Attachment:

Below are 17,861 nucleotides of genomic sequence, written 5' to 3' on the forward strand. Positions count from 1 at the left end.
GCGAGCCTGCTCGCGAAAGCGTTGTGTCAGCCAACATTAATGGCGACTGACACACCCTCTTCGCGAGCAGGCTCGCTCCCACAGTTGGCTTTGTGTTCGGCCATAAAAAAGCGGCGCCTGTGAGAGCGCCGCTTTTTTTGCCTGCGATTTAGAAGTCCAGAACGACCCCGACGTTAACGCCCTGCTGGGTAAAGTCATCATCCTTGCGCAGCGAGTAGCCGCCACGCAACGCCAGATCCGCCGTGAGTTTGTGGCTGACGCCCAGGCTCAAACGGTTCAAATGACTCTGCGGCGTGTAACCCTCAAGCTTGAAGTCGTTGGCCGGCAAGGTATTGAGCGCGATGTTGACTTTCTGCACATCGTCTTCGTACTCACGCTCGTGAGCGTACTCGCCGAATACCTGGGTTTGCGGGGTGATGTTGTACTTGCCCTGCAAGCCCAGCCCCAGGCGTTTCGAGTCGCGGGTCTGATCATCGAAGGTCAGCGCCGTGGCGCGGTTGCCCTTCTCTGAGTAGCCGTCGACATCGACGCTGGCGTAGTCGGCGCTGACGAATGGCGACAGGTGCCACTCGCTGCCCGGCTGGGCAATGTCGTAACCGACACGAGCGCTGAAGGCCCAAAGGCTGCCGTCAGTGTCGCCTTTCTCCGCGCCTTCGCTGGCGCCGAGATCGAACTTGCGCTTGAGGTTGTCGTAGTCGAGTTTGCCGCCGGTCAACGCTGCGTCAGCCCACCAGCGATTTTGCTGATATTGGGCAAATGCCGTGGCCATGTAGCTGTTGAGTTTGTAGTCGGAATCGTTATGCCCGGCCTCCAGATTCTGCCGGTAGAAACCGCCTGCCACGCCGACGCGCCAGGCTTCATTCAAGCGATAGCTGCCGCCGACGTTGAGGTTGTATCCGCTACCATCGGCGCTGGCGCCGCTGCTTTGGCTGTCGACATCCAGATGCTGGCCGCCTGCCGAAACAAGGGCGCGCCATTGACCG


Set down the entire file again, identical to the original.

Below are 17,861 nucleotides of genomic sequence, written 5' to 3' on the forward strand. Positions count from 1 at the left end.
GCGAGCCTGCTCGCGAAAGCGTTGTGTCAGCCAACATTAATGGCGACTGACACACCCTCTTCGCGAGCAGGCTCGCTCCCACAGTTGGCTTTGTGTTCGGCCATAAAAAAGCGGCGCCTGTGAGAGCGCCGCTTTTTTTGCCTGCGATTTAGAAGTCCAGAACGACCCCGACGTTAACGCCCTGCTGGGTAAAGTCATCATCCTTGCGCAGCGAGTAGCCGCCACGCAACGCCAGATCCGCCGTGAGTTTGTGGCTGACGCCCAGGCTCAAACGGTTCAAATGACTCTGCGGCGTGTAACCCTCAAGCTTGAAGTCGTTGGCCGGCAAGGTATTGAGCGCGATGTTGACTTTCTGCACATCGTCTTCGTACTCACGCTCGTGAGCGTACTCGCCGAATACCTGGGTTTGCGGGGTGATGTTGTACTTGCCCTGCAAGCCCAGCCCCAGGCGTTTCGAGTCGCGGGTCTGATCATCGAAGGTCAGCGCCGTGGCGCGGTTGCCCTTCTCTGAGTAGCCGTCGACATCGACGCTGGCGTAGTCGGCGCTGACGAATGGCGACAGGTGCCACTCGCTGCCCGGCTGGGCAATGTCGTAACCGACACGAGCGCTGAAGGCCCAAAGGCTGCCGTCAGTGTCGCCTTTCTCCGCGCCTTCGCTGGCGCCGAGATCGAACTTGCGCTTGAGGTTGTCGTAGTCGAGTTTGCCGCCGGTCAACGCTGCGTCAGCCCACCAGCGATTTTGCTGATATTGGGCAAATGCCGTGGCCATGTAGCTGTTGAGTTTGTAGTCGGAATCGTTATGCCCGGCCTCCAGATTCTGCCGGTAGAAACCGCCTGCCACGCCGACGCGCCAGGCTTCATTCAAGCGATAGCTGCCGCCGACGTTGAGGTTGTATCCGCTACCATCGGCGCTGGCGCCGCTGCTTTGGCTGTCGACATCCAGATGCTGGCCGCCTGCCGAAACAAGGGCGCGCCATTGACCG